Photo above taken on my iPhone right after I did the course. Did I mention how badly I wanted to do it again? Who doesn’t want to improve their speed after learning some of the speed-saving tricks?
After driving through the Auto Cross, which included experiencing Buick’s fast pick up, I was keen on spending more time in a Buick. A few months later, I had the opportunity to do so during a week long trip to Rhode Island and Connecticut. Alas, there were Buicks I could test out, well, a Buick to be precise. Considering my knowledge base at the time, I thought — where should I start?
Given that we had two kids in tow for this particular trip, I decided to look at family-friendly models with plenty of legroom and space in the trunk for luggage. Safety was also a key consideration in our original selection process. We ended up going with a Buick LaCrosse, which more than met that set of criteria and a whole lot more.
Sadly, it was a typical April week in New England, where the skies were gray and wet and we didn’t want to spend a whole lotta time outside. This also meant that we wanted to get from Point A to Point B as efficiently as possible. While many newer cars have built in navigation systems, I’ll start by saying that my Honda does not – it’s an add-on Garmin navigation system I purchased many years ago and while it’s functional, it’s far from leading edge.
BUICK INTELLiLINK RADIO with NAVIGATION
It’s no surprise that I was thrilled with their built in Audio system and Buick IntelliLink Radio with Navigation. In the center dashboard, there’s a high-resolution, 8-inch diagonal touch screen with swipe-and-drag functionality.
New starting with the 2014 Lacrosse, is natural-voice recognition that allows your commands to be clearly understood, so you can safely make hands-free calls and request music from your connected smartphone simply by speaking. Remember that I used to lead corporate communications for Dragon Systems, now part of the Nuance brand, so had many years not just launching speech recognition products, but using them and often, participating in the back-end research, so I wouldn’t be surprised if some of my original voice files are still on some legacy system.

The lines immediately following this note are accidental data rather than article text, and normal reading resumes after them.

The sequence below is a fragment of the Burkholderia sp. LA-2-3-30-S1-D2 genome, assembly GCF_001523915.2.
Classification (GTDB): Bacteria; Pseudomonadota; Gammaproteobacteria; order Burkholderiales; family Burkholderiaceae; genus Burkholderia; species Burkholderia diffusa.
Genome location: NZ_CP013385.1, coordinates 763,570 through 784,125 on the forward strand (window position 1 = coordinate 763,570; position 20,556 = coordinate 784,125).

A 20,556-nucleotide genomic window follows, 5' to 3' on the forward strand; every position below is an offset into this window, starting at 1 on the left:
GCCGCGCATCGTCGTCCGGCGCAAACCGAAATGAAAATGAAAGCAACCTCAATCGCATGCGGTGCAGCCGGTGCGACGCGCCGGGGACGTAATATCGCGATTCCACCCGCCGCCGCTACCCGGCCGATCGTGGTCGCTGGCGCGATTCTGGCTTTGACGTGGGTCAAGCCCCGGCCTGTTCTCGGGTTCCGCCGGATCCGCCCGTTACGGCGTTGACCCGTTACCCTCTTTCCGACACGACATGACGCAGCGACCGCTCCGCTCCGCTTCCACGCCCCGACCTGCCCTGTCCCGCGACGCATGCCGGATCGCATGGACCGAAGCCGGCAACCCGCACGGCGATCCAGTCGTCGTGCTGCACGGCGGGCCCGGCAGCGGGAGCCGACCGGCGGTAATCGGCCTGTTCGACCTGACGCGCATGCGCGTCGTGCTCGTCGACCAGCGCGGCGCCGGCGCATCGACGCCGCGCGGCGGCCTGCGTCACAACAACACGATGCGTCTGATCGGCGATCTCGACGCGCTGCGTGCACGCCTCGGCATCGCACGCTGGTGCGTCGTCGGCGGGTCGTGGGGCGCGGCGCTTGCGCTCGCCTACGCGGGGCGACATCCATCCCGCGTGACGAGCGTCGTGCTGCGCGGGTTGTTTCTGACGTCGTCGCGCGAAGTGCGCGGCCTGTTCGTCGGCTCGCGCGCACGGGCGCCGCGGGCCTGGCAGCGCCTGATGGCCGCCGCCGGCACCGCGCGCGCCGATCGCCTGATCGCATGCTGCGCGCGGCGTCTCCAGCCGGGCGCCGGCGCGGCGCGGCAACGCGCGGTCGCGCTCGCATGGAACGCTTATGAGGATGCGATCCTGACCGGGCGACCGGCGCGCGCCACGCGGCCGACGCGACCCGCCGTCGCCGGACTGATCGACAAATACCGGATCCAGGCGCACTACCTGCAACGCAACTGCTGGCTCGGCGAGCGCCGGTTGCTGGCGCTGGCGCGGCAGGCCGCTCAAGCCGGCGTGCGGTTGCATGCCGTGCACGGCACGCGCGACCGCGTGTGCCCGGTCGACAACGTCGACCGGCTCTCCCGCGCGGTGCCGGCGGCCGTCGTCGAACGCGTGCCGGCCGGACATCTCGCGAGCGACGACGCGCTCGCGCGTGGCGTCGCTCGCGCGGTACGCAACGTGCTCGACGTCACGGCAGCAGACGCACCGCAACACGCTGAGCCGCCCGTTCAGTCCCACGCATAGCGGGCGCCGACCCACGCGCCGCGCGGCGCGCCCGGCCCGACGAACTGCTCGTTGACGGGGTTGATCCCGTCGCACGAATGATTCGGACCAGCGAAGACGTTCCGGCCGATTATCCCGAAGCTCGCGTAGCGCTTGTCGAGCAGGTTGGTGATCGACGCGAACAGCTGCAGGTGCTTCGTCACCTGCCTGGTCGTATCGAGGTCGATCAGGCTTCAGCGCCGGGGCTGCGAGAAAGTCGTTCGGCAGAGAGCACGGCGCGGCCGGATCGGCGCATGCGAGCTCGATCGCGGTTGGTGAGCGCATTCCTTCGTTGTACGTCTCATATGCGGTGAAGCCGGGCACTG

The Audio Nav system home screen is customizable (sweet!!) and gives you access to satellite and Internet radio. I loved this feature and missed it the moment we turned the Buick in at the airport!
What’s more is that the Buick IntelliLink offers SiriusXM Satellite Radio with Travel Link for entertainment, which comes standard with the car for three trial months. It includes access to over 140 channels, including commercial-free music, plus talk, sports, news, weather and more.
Also standard as noted above, is access to Pandora Internet Radio (data plan rates apply of course) and the flexible app tray allows you to organize the home screen according to your preferences and needs. They also boast using a Bose Premium Sound System which is oh so fabulous for the music lovers among us!
The cool thing about being in the passenger seat often was the opportunity to be the main controller of this advanced entertainment and navigation system. The screen was crystal clear and the colors vibrant, from the landmarks shown to the map itself. They have built-in Color Touch Navigation so you can access your exact location, real-time traffic data, driving directions and more.
Photo credit: © General Motors.